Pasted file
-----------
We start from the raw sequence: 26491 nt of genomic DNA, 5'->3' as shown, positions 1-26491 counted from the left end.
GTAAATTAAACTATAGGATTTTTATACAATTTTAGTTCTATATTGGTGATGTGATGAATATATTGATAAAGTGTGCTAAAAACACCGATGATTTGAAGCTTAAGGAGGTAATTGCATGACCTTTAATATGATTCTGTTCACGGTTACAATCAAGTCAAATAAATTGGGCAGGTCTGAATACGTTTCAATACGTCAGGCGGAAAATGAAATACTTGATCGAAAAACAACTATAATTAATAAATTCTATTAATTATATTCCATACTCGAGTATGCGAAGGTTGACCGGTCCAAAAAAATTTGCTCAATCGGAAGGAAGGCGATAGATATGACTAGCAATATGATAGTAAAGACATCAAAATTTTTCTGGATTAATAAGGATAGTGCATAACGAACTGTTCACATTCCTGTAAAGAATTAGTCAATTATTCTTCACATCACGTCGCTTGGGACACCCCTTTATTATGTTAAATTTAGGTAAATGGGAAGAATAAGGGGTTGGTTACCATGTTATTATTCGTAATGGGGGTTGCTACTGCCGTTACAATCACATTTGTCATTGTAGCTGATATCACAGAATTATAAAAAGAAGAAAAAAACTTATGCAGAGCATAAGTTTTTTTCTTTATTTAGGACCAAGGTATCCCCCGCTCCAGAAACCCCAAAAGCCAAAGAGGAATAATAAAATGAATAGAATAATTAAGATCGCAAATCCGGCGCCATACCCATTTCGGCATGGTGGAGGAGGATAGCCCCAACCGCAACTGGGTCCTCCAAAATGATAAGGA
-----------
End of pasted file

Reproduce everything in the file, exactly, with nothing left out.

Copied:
We start from the raw sequence: 26491 nt of genomic DNA, 5'->3' as shown, positions 1-26491 counted from the left end.
GTAAATTAAACTATAGGATTTTTATACAATTTTAGTTCTATATTGGTGATGTGATGAATATATTGATAAAGTGTGCTAAAAACACCGATGATTTGAAGCTTAAGGAGGTAATTGCATGACCTTTAATATGATTCTGTTCACGGTTACAATCAAGTCAAATAAATTGGGCAGGTCTGAATACGTTTCAATACGTCAGGCGGAAAATGAAATACTTGATCGAAAAACAACTATAATTAATAAATTCTATTAATTATATTCCATACTCGAGTATGCGAAGGTTGACCGGTCCAAAAAAATTTGCTCAATCGGAAGGAAGGCGATAGATATGACTAGCAATATGATAGTAAAGACATCAAAATTTTTCTGGATTAATAAGGATAGTGCATAACGAACTGTTCACATTCCTGTAAAGAATTAGTCAATTATTCTTCACATCACGTCGCTTGGGACACCCCTTTATTATGTTAAATTTAGGTAAATGGGAAGAATAAGGGGTTGGTTACCATGTTATTATTCGTAATGGGGGTTGCTACTGCCGTTACAATCACATTTGTCATTGTAGCTGATATCACAGAATTATAAAAAGAAGAAAAAAACTTATGCAGAGCATAAGTTTTTTTCTTTATTTAGGACCAAGGTATCCCCCGCTCCAGAAACCCCAAAAGCCAAAGAGGAATAATAAAATGAATAGAATAATTAAGATCGCAAATCCGGCGCCATACCCATTTCGGCATGGTGGAGGAGGATAGCCCCAACCGCAACTGGGTCCTCCAAAATGATAAGGA